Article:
- The order of piece types in the indexing function can have a large impact on compression ratio. My indexing function therefore allows for many permutations of piece types. Before compressing a table a search is done for a good permutation (by testing on a subset of the data).

The size of my tables is slightly increased by the inclusion of information on the 50-move rule (without losing the ability to play out wins affected by the 50-move rule), but my compression deals with this efficiently and it adds something that I think was not available before.

Size is one thing, probing overhead another. Throwing away the "bigger half" of DTZ of course increases probing overhead of DTZ, but this is only done at the root so I find this completely acceptable. The trick with winning/drawing captures has a cost when probing WDL, but it should not lead to more I/O and it reduces the size quite a bit, which means that more compressed data can be cached and I/O is reduced. Overall I think it is a win. I don't cache decompressed data but instead make use of the small block size and the fact that it is faster to extract a single value from a block than to decompress the whole block.
Congratulations!

I am busy now to take a close look a this, but sounds like a very interesting approach. I know that you must invested a lot of effort in this.

Miguel

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michiguel
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Re: New 6-piece tablebases

Post by michiguel » Sat Apr 13, 2013 5:38 pm

stevemulligan wrote:I'm not sure I understand DTZ? What is a zeroing move?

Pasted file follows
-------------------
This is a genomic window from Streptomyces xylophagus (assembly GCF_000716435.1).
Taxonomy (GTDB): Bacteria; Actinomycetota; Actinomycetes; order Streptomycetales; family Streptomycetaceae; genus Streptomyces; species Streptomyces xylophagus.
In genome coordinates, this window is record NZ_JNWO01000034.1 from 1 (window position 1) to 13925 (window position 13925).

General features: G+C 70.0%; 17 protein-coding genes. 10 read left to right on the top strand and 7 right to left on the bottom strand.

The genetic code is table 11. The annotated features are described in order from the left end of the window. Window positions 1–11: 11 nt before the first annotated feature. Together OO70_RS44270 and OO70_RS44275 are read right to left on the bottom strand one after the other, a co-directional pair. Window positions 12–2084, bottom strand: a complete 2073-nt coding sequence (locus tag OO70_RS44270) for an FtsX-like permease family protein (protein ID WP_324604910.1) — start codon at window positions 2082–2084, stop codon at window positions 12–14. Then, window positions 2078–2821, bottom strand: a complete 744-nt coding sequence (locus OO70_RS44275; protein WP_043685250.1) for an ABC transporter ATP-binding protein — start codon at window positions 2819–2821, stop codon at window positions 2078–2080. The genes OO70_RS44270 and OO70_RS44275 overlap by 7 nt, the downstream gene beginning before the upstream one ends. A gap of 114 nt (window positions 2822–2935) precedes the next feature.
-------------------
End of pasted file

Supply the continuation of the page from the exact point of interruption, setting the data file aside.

Don't you need the DTM to determine which is the best? Like if there are 2 moves where you can get checkmate but one of them is in 35 moves and the other is in 10? Is DTM derived from DTZ somehow?
It is the distance to a move that resets the "50 move clock". That is, distance to the next capture, promotion, or pawn move that wins. You have to choose the lowest DTZ with the highest 50 move clock (o lowest material, more advanced pawns) and you will always make progress.

Miguel

syzygy
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Re: New 6-piece tablebases

Post by syzygy » Sat Apr 13, 2013 6:28 pm

stevemulligan wrote:I'm not sure I understand DTZ? What is a zeroing move?
Captures and pawn moves (including promotions) are zeroing moves, because they reset ("zero") the 50-move counter.
Don't you need the DTM to determine which is the best? Like if there are 2 moves where you can get checkmate but one of them is in 35 moves and the other is in 10? Is DTM derived from DTZ somehow?
If you want the fastest checkmate, then you need DTM. But you don't need DTM to make sure that you can always play out a win. All you need is the guarantee that you make progress towards the win. DTZ gives this guarantee: with every non-zeroing move it decreases, and zeroing moves either leave less pieces on the board or more advanced pawns.